The Boston Bruins and Vancouver Canucks game last night was expected to be another rough and rugged game between two teams that admittedly do not like one another. That hatred has translated into line brawls, trash talking and in some games, dirty hits. Adding to the expectation of another classic Bruins-Canucks matchup was the current state of the two teams.
Although the Bruins won their last game against the Edmonton Oilers, they were still trying to rebound from a lousy performance in their last rivalry game against the Montreal Canadiens. They were also trying to atone for their embarrassing 6-2 loss in mid-December , the last time they faced Vancouver. The Canucks were coming into the game clinging to a playoff spot and were losers of their last four games . All that considered the game projected to be one of the more physical games either team would play in the regular season.
That is what was expected, but that is not what happened. In fact, the game was surprisingly tame considering the history between the two clubs. Sure there were some big hits, most notably by Bruins defenseman Johnny Boychuck, but there was not that bad blood that previous games have had. The first period went by without a scrum at the end of a play or even much trash talking, but it did feature a Bruins goal.
A good play by Milan Lucic started the rush out of their own zone by Jarome Iginla. Iginla made a nice pass up to David Krejci who entered the Vancouver zone and did what he does best. Using his excellent patience and vision, Krejci waited for Iginla to crash the net and Lucic to catch up with the play. Lucic received the pass from Krejci in the high slot and ripped a snap shot past Roberto Luongo high stick side.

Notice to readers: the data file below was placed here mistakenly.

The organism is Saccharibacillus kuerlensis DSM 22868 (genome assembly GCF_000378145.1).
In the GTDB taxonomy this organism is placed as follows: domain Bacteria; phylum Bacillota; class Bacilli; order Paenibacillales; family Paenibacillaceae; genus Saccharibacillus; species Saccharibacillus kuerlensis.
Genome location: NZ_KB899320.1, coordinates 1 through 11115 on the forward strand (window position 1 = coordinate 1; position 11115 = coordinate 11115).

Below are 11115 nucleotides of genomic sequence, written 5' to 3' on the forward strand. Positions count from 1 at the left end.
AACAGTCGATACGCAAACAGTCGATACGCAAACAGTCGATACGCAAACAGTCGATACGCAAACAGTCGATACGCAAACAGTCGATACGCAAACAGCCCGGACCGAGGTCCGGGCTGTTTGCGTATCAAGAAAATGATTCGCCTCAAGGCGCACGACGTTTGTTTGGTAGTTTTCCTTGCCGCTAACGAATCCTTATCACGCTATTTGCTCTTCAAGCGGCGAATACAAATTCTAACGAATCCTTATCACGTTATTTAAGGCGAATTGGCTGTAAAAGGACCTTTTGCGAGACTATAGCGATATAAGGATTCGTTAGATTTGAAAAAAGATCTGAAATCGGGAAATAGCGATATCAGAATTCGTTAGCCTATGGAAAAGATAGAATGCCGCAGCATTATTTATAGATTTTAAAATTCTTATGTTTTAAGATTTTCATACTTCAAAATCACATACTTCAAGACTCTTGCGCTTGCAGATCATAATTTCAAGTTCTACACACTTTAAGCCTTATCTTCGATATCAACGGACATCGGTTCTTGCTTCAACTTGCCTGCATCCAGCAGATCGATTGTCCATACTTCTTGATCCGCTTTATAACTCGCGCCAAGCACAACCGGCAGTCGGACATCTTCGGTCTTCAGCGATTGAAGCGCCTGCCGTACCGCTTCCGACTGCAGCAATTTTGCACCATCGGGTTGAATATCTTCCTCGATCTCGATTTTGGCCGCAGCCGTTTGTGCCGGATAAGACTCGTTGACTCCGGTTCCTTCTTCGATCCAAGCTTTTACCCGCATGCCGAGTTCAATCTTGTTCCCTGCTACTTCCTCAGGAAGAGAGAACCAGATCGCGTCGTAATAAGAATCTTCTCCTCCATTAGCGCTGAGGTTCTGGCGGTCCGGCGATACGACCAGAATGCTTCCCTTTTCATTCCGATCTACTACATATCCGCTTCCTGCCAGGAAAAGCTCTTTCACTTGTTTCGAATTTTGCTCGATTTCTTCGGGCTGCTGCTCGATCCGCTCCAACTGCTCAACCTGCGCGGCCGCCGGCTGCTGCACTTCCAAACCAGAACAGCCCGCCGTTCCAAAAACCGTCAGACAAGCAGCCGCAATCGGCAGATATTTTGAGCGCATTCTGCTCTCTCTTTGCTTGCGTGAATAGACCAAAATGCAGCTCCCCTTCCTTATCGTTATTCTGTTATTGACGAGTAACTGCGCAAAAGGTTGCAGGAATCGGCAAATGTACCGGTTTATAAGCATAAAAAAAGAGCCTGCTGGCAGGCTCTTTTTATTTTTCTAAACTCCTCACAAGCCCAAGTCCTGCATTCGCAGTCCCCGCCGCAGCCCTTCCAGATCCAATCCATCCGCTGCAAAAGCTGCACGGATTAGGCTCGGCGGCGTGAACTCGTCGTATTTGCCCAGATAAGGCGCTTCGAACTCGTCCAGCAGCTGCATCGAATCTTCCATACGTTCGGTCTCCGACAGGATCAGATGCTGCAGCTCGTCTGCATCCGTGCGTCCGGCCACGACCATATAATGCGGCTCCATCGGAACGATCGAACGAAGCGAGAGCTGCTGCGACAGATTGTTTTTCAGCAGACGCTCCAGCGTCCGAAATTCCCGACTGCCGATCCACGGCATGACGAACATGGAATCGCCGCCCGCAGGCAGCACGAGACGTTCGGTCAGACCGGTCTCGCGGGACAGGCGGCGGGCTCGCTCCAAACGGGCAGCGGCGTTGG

The second period was the most eventful of the game, featuring a few goals and a lot of big hits by both teams. For the Bruins, they found themselves up 2-0 after a big sequence in the game. Seconds after a shorthanded breakaway bid by Daniel Sedin was stopped by Tuukka Rask, Zdeno Chara hit Iginla with a bullet of a centering pass and the prolific goal scorer one-timed the puck past Luongo for a 2-0 lead.
Despite their current slump, Vancouver did not go away after getting down two and scored a couple minutes after the Iginla goal. Boston did not allow that goal to change the moment of the game however as they continued to dictate the play.
After a goal by Brad Marchand was disallowed because of excess contact with Luongo at 13:49, Daniel Paille officially put Boston up 3-1 by scoring on a breakaway at 17:06 of the second. That goal was the nail in the coffin of the Canucks and possibly in this rivalry.
The game was not a physical, grinding game as most expected and besides their only goal, the Canucks did not offer much resistance to the Bruins. A lot of that had to do with the Bruins though and their game plan coming in. In their last “big” game against the Canadiens, Boston was almost too hyped for the game and it resulted in bad penalties and sloppy play. In this game however, they were not trying to manufacture emotion with overly aggressive play. On the contrary, they played a controlled, meticulous game and picked the Canucks apart. The Bruins had no problem starting breakouts all night and encountered little resistance in the neutral zone.
Although the two teams are trending in different directions, it was still a good win for the Bruins who ultimately revenged their 6-2 loss to Vancouver earlier this year. The win was also important for the team because it was their last with Chara. As the flag holder for his country, the captain will miss the final two games before the Olympic break.
Boston will travel to St. Louis to take on the Blues tomorrow night, before heading back home to play their final game before the break against the Ottawa Senators. It will certainly be a challenge for them to play with Chara who leads the team in time on ice, but they will have to worry about the things they can control and focus on who they have available to play two very tough teams.